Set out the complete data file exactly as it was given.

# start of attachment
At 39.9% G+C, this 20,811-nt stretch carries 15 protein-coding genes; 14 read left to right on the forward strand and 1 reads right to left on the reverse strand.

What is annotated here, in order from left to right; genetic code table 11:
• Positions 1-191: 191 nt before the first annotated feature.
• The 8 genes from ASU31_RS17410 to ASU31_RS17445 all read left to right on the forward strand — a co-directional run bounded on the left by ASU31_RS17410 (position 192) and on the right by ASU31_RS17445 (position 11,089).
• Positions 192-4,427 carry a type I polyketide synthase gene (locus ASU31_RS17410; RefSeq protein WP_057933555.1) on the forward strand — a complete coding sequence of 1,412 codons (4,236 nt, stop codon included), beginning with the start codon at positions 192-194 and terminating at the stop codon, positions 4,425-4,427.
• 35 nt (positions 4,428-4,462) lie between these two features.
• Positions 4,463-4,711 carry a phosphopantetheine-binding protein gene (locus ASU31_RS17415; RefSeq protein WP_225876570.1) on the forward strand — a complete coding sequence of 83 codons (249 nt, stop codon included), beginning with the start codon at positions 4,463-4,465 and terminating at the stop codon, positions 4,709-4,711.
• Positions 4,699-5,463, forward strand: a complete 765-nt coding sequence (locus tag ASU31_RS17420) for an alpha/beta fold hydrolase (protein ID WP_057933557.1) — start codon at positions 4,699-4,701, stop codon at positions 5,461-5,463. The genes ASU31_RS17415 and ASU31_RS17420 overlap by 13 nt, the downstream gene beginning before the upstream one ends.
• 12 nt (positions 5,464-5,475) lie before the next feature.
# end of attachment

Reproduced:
At 39.9% G+C, this 20,811-nt stretch carries 15 protein-coding genes; 14 read left to right on the forward strand and 1 reads right to left on the reverse strand.

What is annotated here, in order from left to right; genetic code table 11:
• Positions 1-191: 191 nt before the first annotated feature.
• The 8 genes from ASU31_RS17410 to ASU31_RS17445 all read left to right on the forward strand — a co-directional run bounded on the left by ASU31_RS17410 (position 192) and on the right by ASU31_RS17445 (position 11,089).
• Positions 192-4,427 carry a type I polyketide synthase gene (locus ASU31_RS17410; RefSeq protein WP_057933555.1) on the forward strand — a complete coding sequence of 1,412 codons (4,236 nt, stop codon included), beginning with the start codon at positions 192-194 and terminating at the stop codon, positions 4,425-4,427.
• 35 nt (positions 4,428-4,462) lie between these two features.
• Positions 4,463-4,711 carry a phosphopantetheine-binding protein gene (locus ASU31_RS17415; RefSeq protein WP_225876570.1) on the forward strand — a complete coding sequence of 83 codons (249 nt, stop codon included), beginning with the start codon at positions 4,463-4,465 and terminating at the stop codon, positions 4,709-4,711.
• Positions 4,699-5,463, forward strand: a complete 765-nt coding sequence (locus tag ASU31_RS17420) for an alpha/beta fold hydrolase (protein ID WP_057933557.1) — start codon at positions 4,699-4,701, stop codon at positions 5,461-5,463. The genes ASU31_RS17415 and ASU31_RS17420 overlap by 13 nt, the downstream gene beginning before the upstream one ends.
• 12 nt (positions 5,464-5,475) lie before the next feature.